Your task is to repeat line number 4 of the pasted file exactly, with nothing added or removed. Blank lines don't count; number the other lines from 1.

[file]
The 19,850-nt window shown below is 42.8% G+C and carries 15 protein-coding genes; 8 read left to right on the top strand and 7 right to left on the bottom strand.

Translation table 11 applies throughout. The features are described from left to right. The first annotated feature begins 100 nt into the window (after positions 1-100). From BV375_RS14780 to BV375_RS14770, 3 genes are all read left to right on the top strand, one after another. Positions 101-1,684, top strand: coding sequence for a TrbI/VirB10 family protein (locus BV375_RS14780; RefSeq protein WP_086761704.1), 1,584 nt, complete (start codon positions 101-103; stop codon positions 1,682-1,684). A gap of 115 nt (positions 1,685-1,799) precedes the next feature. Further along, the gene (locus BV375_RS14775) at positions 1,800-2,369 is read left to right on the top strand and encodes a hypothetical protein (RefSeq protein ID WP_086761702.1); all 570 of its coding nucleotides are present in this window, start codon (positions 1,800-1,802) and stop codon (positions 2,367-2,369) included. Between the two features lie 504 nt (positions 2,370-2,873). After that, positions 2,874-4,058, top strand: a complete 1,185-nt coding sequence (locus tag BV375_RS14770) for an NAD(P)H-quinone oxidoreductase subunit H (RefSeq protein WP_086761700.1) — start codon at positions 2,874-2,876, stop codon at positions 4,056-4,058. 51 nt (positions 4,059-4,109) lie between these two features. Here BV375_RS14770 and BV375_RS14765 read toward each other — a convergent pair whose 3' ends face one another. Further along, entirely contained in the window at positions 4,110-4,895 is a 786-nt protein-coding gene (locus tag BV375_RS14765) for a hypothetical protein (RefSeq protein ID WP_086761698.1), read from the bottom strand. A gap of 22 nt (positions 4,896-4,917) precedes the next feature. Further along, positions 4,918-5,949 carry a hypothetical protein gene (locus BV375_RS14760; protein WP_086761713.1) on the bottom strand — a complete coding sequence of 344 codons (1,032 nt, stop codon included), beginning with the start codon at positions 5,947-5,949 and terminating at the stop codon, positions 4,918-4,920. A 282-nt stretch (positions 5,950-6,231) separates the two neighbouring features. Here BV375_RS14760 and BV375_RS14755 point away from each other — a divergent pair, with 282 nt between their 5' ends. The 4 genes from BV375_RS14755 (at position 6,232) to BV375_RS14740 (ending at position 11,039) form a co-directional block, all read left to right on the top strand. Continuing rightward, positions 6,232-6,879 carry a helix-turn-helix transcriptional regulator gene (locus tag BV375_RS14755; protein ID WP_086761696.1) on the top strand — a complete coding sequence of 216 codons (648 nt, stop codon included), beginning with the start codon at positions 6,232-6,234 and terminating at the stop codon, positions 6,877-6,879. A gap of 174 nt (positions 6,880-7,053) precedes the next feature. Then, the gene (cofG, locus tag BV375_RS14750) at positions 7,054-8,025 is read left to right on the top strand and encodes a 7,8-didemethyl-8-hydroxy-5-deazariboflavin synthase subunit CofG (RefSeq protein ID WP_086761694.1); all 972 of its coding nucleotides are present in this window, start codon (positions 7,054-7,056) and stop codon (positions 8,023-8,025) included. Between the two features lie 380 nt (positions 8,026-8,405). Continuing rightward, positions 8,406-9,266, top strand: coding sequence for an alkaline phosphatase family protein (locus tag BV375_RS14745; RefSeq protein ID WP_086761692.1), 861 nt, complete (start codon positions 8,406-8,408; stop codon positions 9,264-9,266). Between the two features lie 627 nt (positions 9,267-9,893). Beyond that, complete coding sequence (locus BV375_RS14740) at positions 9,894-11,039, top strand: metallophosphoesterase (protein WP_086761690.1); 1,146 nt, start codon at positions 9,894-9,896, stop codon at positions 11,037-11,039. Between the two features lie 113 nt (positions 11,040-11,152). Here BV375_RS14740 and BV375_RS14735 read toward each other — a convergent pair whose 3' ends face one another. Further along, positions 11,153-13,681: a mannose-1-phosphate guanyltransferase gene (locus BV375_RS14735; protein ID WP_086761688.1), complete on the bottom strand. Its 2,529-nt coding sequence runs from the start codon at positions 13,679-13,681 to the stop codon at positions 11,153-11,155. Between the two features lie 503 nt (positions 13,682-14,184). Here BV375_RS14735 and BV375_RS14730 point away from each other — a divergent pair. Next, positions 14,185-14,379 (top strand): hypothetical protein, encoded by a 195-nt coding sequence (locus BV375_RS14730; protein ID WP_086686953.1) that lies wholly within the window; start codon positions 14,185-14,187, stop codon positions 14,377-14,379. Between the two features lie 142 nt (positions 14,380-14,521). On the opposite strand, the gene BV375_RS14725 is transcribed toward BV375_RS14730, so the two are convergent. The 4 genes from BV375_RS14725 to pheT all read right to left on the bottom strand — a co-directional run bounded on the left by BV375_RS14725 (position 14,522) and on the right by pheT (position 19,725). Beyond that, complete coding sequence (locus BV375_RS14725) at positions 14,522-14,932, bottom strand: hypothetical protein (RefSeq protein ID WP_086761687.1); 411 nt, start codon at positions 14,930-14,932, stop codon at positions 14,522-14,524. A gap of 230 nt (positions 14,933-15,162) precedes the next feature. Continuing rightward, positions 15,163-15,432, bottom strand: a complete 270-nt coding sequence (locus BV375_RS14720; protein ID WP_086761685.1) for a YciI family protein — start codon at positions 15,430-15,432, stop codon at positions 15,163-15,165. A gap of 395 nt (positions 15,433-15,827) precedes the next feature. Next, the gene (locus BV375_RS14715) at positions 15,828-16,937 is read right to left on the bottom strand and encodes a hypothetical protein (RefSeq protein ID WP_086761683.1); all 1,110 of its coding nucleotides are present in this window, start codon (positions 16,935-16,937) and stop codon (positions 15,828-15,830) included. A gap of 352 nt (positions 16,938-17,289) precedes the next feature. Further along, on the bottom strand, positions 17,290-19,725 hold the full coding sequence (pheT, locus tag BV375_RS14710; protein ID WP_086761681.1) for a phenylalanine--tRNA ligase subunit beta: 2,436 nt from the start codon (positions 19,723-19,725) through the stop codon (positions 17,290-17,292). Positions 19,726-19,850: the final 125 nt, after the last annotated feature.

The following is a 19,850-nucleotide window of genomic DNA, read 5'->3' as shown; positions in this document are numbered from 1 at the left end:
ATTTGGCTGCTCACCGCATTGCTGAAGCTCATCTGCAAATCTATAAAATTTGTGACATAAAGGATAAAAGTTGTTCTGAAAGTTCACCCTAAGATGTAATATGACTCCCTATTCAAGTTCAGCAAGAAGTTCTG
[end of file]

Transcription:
ATTTGGCTGCTCACCGCATTGCTGAAGCTCATCTGCAAATCTATAAAATTTGTGACATAAAGGATAAAAGTTGTTCTGAAAGTTCACCCTAAGATGTAATATGACTCCCTATTCAAGTTCAGCAAGAAGTTCTG